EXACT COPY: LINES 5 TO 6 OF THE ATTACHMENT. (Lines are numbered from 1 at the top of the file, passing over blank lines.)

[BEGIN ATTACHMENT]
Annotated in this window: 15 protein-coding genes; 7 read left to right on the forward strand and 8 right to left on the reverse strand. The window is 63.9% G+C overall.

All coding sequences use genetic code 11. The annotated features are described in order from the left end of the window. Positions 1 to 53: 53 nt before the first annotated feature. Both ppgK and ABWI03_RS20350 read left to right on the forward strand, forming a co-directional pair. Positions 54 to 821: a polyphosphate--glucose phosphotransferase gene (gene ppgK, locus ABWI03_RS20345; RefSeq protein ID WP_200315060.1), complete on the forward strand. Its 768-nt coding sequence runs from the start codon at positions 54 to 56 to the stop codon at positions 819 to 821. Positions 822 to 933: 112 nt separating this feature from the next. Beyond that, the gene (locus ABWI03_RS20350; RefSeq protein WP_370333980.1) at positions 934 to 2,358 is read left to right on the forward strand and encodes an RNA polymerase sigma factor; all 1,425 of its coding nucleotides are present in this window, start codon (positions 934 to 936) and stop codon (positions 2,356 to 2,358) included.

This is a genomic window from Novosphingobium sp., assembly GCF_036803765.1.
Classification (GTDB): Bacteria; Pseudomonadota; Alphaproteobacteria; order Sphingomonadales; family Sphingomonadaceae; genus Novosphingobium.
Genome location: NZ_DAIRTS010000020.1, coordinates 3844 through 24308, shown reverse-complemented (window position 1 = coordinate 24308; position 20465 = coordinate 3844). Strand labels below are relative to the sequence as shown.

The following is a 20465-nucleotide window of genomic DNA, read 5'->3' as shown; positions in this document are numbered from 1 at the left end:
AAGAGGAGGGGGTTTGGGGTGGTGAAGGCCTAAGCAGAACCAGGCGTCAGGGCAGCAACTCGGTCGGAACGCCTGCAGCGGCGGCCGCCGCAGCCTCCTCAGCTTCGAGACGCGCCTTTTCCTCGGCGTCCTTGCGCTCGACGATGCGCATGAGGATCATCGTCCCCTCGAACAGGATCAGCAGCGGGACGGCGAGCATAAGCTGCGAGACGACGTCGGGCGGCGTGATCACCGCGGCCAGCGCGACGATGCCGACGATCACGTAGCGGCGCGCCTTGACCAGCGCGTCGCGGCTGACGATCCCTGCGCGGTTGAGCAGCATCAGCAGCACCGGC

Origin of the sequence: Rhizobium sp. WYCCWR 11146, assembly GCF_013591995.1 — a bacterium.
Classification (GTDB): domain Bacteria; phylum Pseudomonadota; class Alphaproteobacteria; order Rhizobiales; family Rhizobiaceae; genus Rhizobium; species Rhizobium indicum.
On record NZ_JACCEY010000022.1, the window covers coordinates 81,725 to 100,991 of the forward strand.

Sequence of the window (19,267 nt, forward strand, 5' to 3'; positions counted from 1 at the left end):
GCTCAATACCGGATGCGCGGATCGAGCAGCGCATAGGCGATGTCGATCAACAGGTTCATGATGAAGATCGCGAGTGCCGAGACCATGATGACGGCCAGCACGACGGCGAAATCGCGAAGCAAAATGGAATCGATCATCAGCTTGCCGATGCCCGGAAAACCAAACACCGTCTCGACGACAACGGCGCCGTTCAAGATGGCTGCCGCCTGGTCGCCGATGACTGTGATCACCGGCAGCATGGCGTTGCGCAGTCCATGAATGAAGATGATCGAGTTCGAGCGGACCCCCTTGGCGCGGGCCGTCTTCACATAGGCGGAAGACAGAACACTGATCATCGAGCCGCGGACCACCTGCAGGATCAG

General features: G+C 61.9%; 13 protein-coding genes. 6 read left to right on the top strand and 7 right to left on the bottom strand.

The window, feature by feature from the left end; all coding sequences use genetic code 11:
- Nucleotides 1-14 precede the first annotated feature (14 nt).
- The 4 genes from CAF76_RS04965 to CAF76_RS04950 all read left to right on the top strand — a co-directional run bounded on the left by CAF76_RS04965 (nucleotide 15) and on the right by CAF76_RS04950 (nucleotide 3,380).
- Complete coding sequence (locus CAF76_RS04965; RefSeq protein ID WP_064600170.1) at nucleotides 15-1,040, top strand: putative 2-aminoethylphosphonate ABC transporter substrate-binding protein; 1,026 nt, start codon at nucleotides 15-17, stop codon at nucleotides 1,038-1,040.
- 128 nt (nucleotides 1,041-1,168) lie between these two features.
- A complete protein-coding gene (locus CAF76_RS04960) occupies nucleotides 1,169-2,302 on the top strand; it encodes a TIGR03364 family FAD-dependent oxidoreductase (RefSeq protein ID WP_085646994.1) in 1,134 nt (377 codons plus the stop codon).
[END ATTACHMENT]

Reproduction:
Genome location: NZ_DAIRTS010000020.1, coordinates 3844 through 24308, shown reverse-complemented (window position 1 = coordinate 24308; position 20465 = coordinate 3844). Strand labels below are relative to the sequence as shown.

The following is a 20465-nucleotide window of genomic DNA, read 5'->3' as shown; positions in this document are numbered from 1 at the left end: